Place10: Diversify and thrive
In 2007, I lived in a one-bedroom apartment, wasn’t married, had no kids, no pets, was an outright retail planner working almost exclusively on a range of Tesco projects, and had a respectable hairline. Come 2017, I cannot claim any of that to be true, writes Sebastian Tibenham, executive director at Pegasus Group.
I’m married, have two kids, three pets, work across a range of development sectors, my retail client, now Asda, makes up just 10% of my workload.
Am I happier and more sustained at work and at home? Yes! Why? Diversification.
Not only is diversification important in running a business, and experiencing day to day life, it is vital for our towns, cities, the economy and our industries. Unfortunately, the planning industry in the North West, and particularly the housing sector, a fundamental industry within our economy, was too targeted and not sufficiently diverse in 2007 to recover quickly from the deep recession.
Throughout 2007/8, the proportion of housing completions in the North West comprised of 51% houses and 49% flats. This continues to represent the most evenly distributed proportions across these two main dwelling types since records began. However, bearing in mind only 19% of the £2.5m households in the North West comprised of flats, apartments and maisonettes in the 2001 census, it was debatable at the time if the housing mix being constructed represented a stable reflection of the diverse housing needs that existed and our longer-term requirements.
It can be said that we were planning for much need urban regeneration, smaller households, an ageing population and a rising young professional and student population. The trouble is that of the 18,470 dwellings completed in the North West in 2007/8, up to 70% of were two-bedroom properties in a region where we are inundated with the classic two-up, two-down industrial home with a small back yard. Moreover, the bulk of this delivery would have focused on the two city regions given the North West Regional Spatial Strategy was in place at the time. Clearly many benefits have come to pass through the regeneration of our city centre landscapes and I’ve no doubt that the re-population of these centres has played a critical part.
However, this strategy was far too focused and we all know what happened next. The financial markets collapsed, the housing industry dropped to 6,990 completions across the North West in 2008/9, unfinished apartment structures dotted the landscape, I outgrew my apartment four-fold and around the same time my hair fell out!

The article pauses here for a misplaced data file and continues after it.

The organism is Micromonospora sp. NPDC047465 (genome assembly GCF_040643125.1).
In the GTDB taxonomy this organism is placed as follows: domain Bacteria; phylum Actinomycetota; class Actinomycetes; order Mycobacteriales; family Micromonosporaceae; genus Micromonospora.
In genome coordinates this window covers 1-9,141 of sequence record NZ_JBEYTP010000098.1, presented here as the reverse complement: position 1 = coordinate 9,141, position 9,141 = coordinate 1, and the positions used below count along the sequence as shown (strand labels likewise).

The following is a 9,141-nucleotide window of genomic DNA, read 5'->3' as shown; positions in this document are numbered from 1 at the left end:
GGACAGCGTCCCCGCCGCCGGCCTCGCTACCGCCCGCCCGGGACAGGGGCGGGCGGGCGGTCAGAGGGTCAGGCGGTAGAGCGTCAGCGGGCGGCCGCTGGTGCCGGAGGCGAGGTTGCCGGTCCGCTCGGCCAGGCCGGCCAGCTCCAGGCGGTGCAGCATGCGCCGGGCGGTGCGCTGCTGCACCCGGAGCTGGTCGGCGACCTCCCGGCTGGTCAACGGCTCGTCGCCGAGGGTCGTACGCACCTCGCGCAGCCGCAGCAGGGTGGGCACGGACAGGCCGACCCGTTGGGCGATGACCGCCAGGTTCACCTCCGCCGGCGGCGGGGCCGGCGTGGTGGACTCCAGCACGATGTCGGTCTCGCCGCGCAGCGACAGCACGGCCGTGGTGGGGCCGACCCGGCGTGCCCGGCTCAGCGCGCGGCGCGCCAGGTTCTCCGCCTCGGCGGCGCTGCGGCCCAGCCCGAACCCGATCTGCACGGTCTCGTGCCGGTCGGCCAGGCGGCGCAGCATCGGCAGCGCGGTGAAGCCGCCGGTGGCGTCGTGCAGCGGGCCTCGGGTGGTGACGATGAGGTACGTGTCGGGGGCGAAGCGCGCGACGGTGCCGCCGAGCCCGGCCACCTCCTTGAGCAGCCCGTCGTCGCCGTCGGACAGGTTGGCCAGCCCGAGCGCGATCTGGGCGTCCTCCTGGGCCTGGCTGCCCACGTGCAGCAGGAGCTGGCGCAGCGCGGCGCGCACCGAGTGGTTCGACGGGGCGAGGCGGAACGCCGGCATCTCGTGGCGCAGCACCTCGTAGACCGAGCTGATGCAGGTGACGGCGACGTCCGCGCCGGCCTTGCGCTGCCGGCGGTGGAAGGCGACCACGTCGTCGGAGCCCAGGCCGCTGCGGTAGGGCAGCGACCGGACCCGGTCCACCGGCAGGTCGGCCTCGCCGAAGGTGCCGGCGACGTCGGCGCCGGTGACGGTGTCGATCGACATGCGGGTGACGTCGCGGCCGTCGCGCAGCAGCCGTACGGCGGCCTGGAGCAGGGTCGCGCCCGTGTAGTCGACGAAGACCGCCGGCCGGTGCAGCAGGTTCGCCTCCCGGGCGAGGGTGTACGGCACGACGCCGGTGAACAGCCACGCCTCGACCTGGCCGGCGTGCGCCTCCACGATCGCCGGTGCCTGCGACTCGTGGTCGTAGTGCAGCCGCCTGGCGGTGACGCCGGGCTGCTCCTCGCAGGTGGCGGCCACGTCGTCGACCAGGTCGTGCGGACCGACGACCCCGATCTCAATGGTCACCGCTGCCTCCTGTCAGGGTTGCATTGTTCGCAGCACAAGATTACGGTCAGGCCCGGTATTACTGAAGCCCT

Moving forward, the proportional houses vs apartment completion rates stood at 80% vs 20% in 2011/12 in the North West and there were more three and four bedroom homes completed, to 70%. Whilst encouraging in percentage terms, this was against a feeble backdrop of 9,810 completions. Since then, regional data on house-type split has not been collated but the split across England is now 75% homes vs 25% apartments. I suspect the North West will not be far off this, which represents a more equitable mix of dwelling types. Completion rates have also increased to 14,300 in 2016/17. Unfortunately, this figure is still woefully short of the requirements bearing in mind the requirement for Greater Manchester alone is argued by many to stand at 16,000 per annum.
Critically, every single component of the Northern housing industry needs to be firing on all cylinders if the powerhouse is to truly get going.
My principal concern is that the development patterns and housing mix currently being developed in our regional cities continues to reflect a period that we ought not wish to see again. Whilst public funds/loans are being put to excellent use to stimulate the construction of new apartments and continues to result in positive regeneration, we also need to actively plan for the future and the diverse growth of our cities, which are targeting high-worth industries in science and technology, R&D, media, and finance
A question we have to ask now, particular at a time when the likes of the GMSF is planning for the next 20 years, is: “Where will those who bought apartments pre-2007, or as part of the latest surge, want to live in the next 10/20 years?” Also, are we doing enough, quickly enough to ensure they can be accommodated within Greater Manchester or Liverpool, or will we continue lose them to the counties or the South?
Thankfully, Knowsley and, to a degree, Sefton, have committed to accommodate some of Merseyside’s suburban needs and roll back their Green Belt. St Helen’s and Warrington are seemingly on their way. Other areas such as Wirral are rife with rumour but have yet to take the plunge. Nevertheless, at least Liverpool’s City Region has some long-term plans in place that will continue to confidently direct developers to opportunities they can take up in economic times of good and bad.
With only Wigan having adopted some long terms housing development opportunities to date, the last draft of the GMSF also provided some hope for the Manchester City Region. Whilst it still needed to go further in my opinion and I am sure there are valid reasons, the recent vote to delay the next draft publication of the GMSF to June 2018 is certainly not great news for growing families and households in urgent need, particularly when Greater Manchester’s planning and housing industry has yet to rid restrictive shackles that where compounded by the last downturn.
- To take part in the Place10 series reflecting on the decade since Place North West was first published in August 2007, send your stories and memories to email@example.com headed ‘10’.